Pete Rozelle came into the church to pay his respects and an usher took him down the center aisle, and seated him in the last seat available on the aisle. I was sitting in a pew directly across the aisle. Al Davis was sitting directly ahead of Rozelle on the aisle seat.
I knew what was coming. When the officiating priest told those in attendance to turn and offer a peace greeting to those in front and behind them, I smiled as Al Davis turned and, to his surprise, saw Rozelle there. They shook hands and offered thin smiles. I thought that Art Rooney Sr. was smiling overhead and that he’d had a hand in this peace offering as well.
Daviswas accompanied by his wife Carol at St. Peter’s. Daviswas always quick to introduce his wife. He called her “Caroli.” She had a stroke in 1979 and nearly died. When she was deathly ill in the early ‘80s,Davisrecalled how Art Rooney was in constant touch, sent her flowers often, sent her encouraging words, and went to visit her. Davissaid he would never forget Rooney’s concern and personal kindness toward him and his wife.
Carol Davis confirmed the goodness of Art Rooney. “He’s one of the last of a vanishing breed,” she said. “When you find somebody as special as him, you better treasure him. He’s such a good man. He said he remembered me in his prayers.”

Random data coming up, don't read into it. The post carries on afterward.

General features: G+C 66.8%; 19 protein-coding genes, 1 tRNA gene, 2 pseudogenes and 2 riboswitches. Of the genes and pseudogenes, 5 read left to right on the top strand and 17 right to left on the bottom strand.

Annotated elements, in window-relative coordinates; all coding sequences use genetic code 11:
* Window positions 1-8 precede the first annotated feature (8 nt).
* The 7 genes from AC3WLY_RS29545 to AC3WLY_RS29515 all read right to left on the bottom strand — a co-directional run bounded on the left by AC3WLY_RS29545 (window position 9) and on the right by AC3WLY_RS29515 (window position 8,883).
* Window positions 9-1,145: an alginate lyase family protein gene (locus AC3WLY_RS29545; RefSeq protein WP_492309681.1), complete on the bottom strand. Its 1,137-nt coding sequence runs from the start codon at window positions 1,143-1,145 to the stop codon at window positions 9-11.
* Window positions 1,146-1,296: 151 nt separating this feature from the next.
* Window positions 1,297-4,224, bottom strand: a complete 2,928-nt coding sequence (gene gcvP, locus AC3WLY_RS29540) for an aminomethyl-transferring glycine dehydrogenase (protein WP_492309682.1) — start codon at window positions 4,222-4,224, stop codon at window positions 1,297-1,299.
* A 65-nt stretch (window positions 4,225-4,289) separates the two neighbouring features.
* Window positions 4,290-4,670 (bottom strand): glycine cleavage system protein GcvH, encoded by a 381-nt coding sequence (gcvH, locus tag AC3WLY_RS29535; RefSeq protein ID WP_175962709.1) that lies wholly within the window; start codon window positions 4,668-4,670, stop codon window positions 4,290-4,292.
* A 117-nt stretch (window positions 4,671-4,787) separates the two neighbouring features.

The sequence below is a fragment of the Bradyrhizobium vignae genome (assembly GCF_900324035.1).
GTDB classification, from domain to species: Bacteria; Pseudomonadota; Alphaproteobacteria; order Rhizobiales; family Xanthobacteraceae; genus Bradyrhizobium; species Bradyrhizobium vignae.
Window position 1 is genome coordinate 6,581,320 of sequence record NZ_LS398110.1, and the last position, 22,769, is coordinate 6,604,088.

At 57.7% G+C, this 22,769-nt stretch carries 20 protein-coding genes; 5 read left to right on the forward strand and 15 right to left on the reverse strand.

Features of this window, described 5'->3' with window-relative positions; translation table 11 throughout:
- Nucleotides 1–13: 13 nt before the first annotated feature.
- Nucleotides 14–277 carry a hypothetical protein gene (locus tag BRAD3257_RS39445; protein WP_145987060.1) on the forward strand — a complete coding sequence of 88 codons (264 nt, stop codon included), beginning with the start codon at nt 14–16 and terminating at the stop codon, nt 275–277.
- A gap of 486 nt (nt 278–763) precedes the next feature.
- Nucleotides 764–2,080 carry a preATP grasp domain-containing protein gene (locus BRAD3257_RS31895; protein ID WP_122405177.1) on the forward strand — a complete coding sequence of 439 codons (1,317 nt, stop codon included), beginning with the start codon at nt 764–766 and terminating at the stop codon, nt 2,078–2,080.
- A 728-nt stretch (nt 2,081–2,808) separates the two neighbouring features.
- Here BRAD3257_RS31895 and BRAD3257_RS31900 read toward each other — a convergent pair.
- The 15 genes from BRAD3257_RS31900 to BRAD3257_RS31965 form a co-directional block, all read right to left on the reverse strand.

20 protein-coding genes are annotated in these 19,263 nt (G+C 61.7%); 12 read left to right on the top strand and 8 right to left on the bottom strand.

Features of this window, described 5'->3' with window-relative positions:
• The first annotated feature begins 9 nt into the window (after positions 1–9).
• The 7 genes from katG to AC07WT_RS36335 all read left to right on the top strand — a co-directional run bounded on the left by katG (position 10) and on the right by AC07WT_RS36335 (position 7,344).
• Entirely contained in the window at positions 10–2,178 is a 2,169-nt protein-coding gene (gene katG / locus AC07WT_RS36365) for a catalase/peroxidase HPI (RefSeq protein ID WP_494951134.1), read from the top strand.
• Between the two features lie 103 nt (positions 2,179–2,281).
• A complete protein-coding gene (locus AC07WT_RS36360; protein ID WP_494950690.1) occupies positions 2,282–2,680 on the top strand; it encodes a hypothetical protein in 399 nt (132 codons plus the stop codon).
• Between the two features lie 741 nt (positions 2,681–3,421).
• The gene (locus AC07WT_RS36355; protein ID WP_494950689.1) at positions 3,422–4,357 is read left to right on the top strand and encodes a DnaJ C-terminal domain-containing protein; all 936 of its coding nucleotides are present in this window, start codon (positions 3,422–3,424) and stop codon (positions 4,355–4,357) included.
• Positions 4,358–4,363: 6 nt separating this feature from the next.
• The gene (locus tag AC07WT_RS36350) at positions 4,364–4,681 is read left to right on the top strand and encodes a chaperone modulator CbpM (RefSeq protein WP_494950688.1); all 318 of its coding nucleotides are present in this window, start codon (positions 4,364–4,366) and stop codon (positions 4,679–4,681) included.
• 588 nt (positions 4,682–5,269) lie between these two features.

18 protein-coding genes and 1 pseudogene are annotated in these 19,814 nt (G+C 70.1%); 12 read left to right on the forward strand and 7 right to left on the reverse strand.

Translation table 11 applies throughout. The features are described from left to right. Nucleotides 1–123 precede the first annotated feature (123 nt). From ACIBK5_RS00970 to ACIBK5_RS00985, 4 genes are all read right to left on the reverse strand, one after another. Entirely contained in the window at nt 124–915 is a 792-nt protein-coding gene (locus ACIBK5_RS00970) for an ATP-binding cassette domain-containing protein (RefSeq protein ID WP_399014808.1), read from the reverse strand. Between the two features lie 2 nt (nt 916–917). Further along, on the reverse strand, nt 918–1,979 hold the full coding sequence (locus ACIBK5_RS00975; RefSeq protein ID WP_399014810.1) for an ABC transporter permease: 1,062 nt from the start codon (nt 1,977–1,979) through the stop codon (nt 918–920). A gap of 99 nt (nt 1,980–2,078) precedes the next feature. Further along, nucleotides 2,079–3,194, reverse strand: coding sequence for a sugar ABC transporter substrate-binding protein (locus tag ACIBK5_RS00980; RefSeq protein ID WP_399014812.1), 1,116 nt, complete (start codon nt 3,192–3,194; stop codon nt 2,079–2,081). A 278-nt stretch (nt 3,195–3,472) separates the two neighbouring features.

Carol is still living.
I used to go to the Pro Football Hall of Fame Weekend activities inCanton,Ohiomost summers in the ‘80s and ‘90s.
Daviswould be there. Daviswas often chosen by his Raiders’ players to present them for the Hall of Fame induction.
I saw him present Fred Belitnikoff, Art Shell and Gene Upshaw. Daviswas also inducted into the Pro Football Hall of Fame. Some of my friends feel he is undeserving, but that’s mostly because they don’t like him and thought him a bit of an outlaw, always opposing the league in one way or another.
I talked to him inside the Hall of Fame in the summer of 1989. John Henry Johnson and Joe Greene of the Steelers got in that year, and so did Gene Upshaw.
I was with my buddies Bill Priatko and Rudy Celigoi, both from North Braddock, and we were talking to a former Raider fromYoungwood,Pa., the great George Blanda, and then Mike Ditka, of Aliquippa and Pitt.
Davisstrolled by, dressed in black. He saw us talking to Blanda and Ditka, and he thundered, “You guys fromPittsburghare always hanging out together.”
He smiled and posed for some pictures.
Pittsburgh sports author and Valley Mirror columnist Jim O’Brien has copies of “The Chief” and “Steeler Stuff” available at area bookstores. His website is www.jimobriensportsauthor.com